Researchers at the Norwegian University of Science and Technology's (NTNU) Department of Neuroscience analyzed a massive survey of 130,000 randomly chosen people from the US to see whether there is any association between psychedelic drug use and mental health problems - a claim that has had large circulation and is often cited, despite little research in this respect. Their findings suggest there's no obvious link between psychedelics such as psilocybin mushrooms, LSD or peyote and mental health diseases or related disorders. Moreover, the Norwegian scientists' findings suggest the opposite.
The data was gathered from a US national health survey (2001-2004 National Survey on Drug Use and Health), which involved 130,000 randomly chosen people, 22,000 of whom admitted they had used psychedelics at least once. The participants were asked to answer about mental health treatment and symptoms (psychological distress, anxiety disorders, mood disorders, and psychosis. ) of a variety of mental health conditions over the past year.
Researcher Teri Krebs and clinical psychologist Pål-Ørjan Johansen used this data to scan for a direct link between psychedelic use and mental health issues.
"After adjusting for other risk factors, lifetime use of LSD, psilocybin, mescaline or peyote, or past year use of LSD was not associated with a higher rate of mental health problems or receiving mental health treatment," says Johansen.
The researchers found that lifetime use of psilocybin or mescaline and past year use of LSD were associated with lower rates of serious psychological distress. Lifetime use of LSD was also significantly associated with a lower rate of outpatient mental health treatment and psychiatric medicine prescription.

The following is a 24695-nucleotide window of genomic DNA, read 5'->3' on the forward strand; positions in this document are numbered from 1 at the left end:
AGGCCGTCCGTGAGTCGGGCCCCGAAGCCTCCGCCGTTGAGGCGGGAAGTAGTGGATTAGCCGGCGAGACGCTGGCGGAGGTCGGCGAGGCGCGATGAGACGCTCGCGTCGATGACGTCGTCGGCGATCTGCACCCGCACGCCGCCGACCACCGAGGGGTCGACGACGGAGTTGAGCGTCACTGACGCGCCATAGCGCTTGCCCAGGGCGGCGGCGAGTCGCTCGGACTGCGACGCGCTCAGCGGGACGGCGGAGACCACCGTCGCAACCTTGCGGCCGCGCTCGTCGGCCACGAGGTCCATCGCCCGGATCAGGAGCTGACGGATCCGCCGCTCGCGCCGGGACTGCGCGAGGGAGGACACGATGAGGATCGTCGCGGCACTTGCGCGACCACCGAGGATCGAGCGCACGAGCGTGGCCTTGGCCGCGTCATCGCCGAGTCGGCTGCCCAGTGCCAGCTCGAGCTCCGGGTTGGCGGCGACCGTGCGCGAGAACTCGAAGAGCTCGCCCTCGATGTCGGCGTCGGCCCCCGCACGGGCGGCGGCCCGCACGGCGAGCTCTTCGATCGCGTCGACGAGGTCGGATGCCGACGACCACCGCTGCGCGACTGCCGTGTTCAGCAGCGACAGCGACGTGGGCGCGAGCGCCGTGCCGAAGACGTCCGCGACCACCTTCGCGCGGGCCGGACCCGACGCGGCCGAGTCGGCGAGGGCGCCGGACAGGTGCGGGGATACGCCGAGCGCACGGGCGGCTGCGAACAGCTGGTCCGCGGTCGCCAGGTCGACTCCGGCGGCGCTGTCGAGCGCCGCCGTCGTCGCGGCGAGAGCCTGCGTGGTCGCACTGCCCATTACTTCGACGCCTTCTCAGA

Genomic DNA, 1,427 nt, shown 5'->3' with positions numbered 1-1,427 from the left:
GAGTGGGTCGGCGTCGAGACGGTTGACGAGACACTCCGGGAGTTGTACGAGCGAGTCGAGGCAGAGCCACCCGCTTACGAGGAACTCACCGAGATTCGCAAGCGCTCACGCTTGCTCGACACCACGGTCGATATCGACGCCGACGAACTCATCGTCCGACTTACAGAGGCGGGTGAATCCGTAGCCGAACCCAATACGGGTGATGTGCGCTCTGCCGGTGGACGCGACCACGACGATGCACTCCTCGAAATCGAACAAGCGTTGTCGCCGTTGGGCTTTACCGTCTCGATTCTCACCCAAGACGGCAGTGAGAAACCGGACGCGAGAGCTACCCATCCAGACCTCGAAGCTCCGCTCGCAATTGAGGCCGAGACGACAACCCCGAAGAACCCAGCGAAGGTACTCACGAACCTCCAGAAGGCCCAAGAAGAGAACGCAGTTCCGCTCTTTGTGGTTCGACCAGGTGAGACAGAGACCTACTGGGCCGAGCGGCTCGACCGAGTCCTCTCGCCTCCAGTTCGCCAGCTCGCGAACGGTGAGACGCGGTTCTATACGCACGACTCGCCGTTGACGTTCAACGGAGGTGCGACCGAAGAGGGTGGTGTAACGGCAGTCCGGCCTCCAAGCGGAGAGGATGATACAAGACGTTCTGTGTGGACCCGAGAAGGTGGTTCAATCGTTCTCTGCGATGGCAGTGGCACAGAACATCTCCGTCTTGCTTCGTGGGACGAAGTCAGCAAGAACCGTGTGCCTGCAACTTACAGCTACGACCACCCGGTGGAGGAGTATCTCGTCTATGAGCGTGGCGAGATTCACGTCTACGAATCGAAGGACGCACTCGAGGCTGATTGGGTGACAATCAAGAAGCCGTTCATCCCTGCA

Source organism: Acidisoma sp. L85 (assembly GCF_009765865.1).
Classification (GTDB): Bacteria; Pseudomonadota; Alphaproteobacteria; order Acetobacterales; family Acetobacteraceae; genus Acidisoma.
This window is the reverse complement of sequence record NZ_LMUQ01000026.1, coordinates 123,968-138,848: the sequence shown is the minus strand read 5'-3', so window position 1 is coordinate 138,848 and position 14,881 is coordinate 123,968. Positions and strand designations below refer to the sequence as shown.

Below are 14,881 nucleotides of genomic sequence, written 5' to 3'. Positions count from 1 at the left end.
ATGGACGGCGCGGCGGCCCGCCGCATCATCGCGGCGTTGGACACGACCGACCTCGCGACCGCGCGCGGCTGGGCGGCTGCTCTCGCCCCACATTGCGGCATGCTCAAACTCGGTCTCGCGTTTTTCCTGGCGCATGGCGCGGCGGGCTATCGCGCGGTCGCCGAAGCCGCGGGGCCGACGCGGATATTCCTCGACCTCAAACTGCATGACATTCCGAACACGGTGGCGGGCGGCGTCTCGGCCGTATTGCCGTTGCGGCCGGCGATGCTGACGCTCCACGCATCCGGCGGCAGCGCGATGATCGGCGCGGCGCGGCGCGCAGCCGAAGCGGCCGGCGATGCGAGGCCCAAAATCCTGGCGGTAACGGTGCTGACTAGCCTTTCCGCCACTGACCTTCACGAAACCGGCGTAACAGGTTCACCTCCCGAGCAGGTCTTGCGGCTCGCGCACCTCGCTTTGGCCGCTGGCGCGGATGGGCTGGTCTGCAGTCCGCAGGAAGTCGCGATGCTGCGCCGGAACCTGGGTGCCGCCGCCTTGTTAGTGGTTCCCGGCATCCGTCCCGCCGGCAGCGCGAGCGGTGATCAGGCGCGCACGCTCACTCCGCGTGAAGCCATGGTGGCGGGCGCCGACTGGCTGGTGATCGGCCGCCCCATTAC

No link between psychedelics use and mental disorders
Does this mean that psychedelics can not cause mental disorders? Technically, no. People whom are predisposed to mental illnesses or whom are extremely emotionally vulnerable might have their potential disorder set-off by the trauma inflicted by what's generally referred to as a "bad trip." Like most psychoactive substances, abuse could lead to grave psychological, as well as physiological problems, this is why more research into the matter should be paramount, especially considering the sheer volume of users. However, like in the case of marijuana and other illegal substances, useful research into their properties and possible harmful effects is hampered by their status.
The researchers write they "cannot exclude the possibility that use of psychedelics might have a negative effect on mental health for some individuals or groups, perhaps counterbalanced at a population level by a positive effect on mental health in others"
"Other studies have found no evidence of health or social problems among people who had used psychedelics hundreds of times in legally-protected religious ceremonies," adds Johansen, also referring to the fact that other studies as well had failed to find any evidence of any lasting harmful effects of psychedelics.
The researchers note that when evaluating psychedelics, as with any activity, it is important to take an objective view of all the evidence and avoid being biased by anecdotal stories either of harm or benefit.
"Everything has some potential for negative effects, but psychedelic use is overall considered to pose a very low risk to the individual and to society," Johansen says, "Psychedelics can elicit temporary feelings of anxiety and confusion, but accidents leading to serious injury are extremely rare."
"Early speculation that psychedelics might lead to mental health problems was based on a small number of case reports and did not take into account either the widespread use of psychedelics or the not infrequent rate of mental health problems in the general population," Krebs explains.
"Over the past 50 years tens of millions of people have used psychedelics and there just is not much evidence of long-term problems," she concludes.
The findings were reported in a paper published in the journal PLoS One.